I’ve been reading Ram Dass’ book Be Here Now and came across this section where he recommends a daily exercise in study:
Working with one of the books containing the words of a realized being (e.g., the Bhagavad Gita, the Tao Te Ching, the words of Jesus in the Gospels, Sayings of Ramana Maharshi or Ramakrishna, the I Ching, etc.), take one passage -- perhaps a phrase -- certainly no more than a page. Read and re-read and re-re-read it. Then let your thoughts work around it. Paraphrase it. See how it applies to others and to yourself. Note if and how it differs from the way in which you usually think about things . . . different assumptions, etc. What are its implications regarding your own journey? Read it again. What laws of nature is it reflecting? Then, sitting quietly, let your mind associate to the passage. And then be quiet. Certainly a half hour a day is not too long to spend on this exercise.
He was talking about how to study the writings of others, and which others. It was interesting, he split the general mass of writers up into these four categories,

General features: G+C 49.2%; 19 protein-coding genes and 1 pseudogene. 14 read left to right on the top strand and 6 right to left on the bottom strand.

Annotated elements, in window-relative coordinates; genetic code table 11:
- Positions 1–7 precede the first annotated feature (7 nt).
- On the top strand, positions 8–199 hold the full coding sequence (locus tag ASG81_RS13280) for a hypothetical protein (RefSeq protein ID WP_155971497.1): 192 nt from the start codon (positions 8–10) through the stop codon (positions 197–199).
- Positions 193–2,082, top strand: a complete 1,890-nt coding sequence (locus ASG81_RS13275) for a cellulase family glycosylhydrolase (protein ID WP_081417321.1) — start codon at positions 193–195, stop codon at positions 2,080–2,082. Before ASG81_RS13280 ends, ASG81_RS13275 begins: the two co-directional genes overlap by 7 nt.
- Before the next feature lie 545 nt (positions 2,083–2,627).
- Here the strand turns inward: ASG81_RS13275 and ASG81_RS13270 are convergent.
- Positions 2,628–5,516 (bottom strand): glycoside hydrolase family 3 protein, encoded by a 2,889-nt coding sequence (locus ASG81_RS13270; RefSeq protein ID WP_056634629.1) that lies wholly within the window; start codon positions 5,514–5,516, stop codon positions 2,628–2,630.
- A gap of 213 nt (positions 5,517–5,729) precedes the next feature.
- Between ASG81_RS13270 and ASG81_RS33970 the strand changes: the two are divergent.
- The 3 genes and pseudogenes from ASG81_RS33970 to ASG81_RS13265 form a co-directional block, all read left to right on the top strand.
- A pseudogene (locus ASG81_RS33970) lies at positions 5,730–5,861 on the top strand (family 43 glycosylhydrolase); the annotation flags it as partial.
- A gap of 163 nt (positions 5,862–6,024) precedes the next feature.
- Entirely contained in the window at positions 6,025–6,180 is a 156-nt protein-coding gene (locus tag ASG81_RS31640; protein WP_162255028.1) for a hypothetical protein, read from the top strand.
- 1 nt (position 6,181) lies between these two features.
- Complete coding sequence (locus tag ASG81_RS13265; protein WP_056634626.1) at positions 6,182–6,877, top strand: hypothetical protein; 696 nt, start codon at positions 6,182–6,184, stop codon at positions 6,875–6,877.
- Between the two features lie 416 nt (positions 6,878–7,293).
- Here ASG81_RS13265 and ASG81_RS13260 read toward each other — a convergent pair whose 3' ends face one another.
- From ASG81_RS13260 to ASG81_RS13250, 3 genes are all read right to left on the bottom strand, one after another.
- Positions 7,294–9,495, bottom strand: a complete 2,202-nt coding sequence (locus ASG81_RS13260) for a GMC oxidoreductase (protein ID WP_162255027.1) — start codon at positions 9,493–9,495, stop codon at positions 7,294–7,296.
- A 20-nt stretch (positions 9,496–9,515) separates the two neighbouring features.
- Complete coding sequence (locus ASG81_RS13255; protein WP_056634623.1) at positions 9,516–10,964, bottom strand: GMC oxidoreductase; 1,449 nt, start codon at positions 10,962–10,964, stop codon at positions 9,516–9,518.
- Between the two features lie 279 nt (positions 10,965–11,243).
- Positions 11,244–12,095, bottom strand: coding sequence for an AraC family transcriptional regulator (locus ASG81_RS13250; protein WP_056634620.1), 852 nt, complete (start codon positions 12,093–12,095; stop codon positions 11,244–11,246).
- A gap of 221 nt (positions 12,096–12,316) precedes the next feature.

Realized or enlightened beings. For the most part they have written very little; often their words (e.g., Gospels) have been recorded by disciples.
Spiritual seekers who are very much on the path and are sharing their insights, methods, etc.
Pandits, intellectuals, scientists who evolve highly intellectually sophisticated subtle models and explanations of the mystical experience. (The veil for many of these writers is still heavy, though often they have had some mystical experience of their own on which to anchor their writings.)
Professional writers who write objective, superficial, and quite external accounts of mysticism. They seek the "facts."
It occurred to me that this could also be applied to writers in Buddhism. Worth thinking about, anyway, as an alternative to the way we usually approach books.